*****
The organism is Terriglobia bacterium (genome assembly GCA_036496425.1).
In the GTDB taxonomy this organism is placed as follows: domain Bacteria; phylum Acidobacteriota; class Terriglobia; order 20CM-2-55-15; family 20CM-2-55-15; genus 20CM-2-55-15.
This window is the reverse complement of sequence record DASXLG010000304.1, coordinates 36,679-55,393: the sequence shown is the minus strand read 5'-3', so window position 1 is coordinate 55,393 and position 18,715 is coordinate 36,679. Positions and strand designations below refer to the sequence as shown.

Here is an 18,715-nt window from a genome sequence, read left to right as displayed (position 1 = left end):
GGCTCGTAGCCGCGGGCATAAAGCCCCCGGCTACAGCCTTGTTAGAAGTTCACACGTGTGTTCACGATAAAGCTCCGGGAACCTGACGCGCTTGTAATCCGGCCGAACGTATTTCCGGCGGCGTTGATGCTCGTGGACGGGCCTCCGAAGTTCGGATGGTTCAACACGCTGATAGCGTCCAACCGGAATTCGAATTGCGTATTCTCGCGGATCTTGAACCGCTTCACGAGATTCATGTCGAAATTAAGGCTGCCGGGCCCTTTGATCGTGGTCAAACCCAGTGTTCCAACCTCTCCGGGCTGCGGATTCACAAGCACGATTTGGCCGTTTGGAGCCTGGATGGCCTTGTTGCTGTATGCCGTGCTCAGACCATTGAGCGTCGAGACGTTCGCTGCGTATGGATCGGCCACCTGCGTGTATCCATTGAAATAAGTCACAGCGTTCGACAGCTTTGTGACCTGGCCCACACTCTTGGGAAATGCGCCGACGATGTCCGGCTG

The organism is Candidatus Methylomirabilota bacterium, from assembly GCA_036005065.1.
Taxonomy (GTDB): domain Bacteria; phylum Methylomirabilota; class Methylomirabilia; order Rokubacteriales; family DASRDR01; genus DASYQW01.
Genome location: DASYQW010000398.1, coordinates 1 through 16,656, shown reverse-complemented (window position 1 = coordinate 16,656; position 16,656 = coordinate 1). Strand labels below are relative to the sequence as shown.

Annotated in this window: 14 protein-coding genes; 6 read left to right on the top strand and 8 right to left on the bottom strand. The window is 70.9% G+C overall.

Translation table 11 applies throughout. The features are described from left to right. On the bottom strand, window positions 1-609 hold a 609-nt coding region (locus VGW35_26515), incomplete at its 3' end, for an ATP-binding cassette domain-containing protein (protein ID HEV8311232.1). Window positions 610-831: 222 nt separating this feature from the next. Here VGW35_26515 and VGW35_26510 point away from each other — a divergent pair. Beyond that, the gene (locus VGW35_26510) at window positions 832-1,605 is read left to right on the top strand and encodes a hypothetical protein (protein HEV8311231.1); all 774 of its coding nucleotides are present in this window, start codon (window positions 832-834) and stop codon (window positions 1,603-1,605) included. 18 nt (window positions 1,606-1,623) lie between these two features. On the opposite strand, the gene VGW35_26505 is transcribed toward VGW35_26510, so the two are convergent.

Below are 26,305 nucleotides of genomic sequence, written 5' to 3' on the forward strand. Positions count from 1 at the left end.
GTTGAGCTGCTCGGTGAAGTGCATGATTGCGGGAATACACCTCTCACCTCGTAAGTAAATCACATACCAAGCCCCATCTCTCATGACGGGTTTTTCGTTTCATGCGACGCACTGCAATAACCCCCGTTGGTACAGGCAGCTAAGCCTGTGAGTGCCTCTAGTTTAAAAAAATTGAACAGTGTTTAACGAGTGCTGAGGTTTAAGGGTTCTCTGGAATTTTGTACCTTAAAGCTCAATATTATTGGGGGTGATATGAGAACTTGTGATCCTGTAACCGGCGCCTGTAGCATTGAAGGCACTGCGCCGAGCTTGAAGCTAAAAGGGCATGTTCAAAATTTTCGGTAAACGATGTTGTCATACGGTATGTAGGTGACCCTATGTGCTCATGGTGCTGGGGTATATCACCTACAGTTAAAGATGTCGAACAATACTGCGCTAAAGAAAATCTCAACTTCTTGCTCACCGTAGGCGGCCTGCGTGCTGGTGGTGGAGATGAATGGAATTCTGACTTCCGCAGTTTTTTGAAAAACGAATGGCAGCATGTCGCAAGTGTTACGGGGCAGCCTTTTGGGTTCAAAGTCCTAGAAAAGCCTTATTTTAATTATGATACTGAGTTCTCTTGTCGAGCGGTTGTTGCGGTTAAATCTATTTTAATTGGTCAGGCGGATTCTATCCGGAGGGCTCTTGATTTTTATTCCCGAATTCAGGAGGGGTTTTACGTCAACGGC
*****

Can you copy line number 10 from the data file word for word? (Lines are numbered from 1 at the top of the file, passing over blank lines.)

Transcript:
Translation table 11 applies throughout. The features are described from left to right. On the bottom strand, window positions 1-609 hold a 609-nt coding region (locus VGW35_26515), incomplete at its 3' end, for an ATP-binding cassette domain-containing protein (protein ID HEV8311232.1). Window positions 610-831: 222 nt separating this feature from the next. Here VGW35_26515 and VGW35_26510 point away from each other — a divergent pair. Beyond that, the gene (locus VGW35_26510) at window positions 832-1,605 is read left to right on the top strand and encodes a hypothetical protein (protein HEV8311231.1); all 774 of its coding nucleotides are present in this window, start codon (window positions 832-834) and stop codon (window positions 1,603-1,605) included. 18 nt (window positions 1,606-1,623) lie between these two features. On the opposite strand, the gene VGW35_26505 is transcribed toward VGW35_26510, so the two are convergent.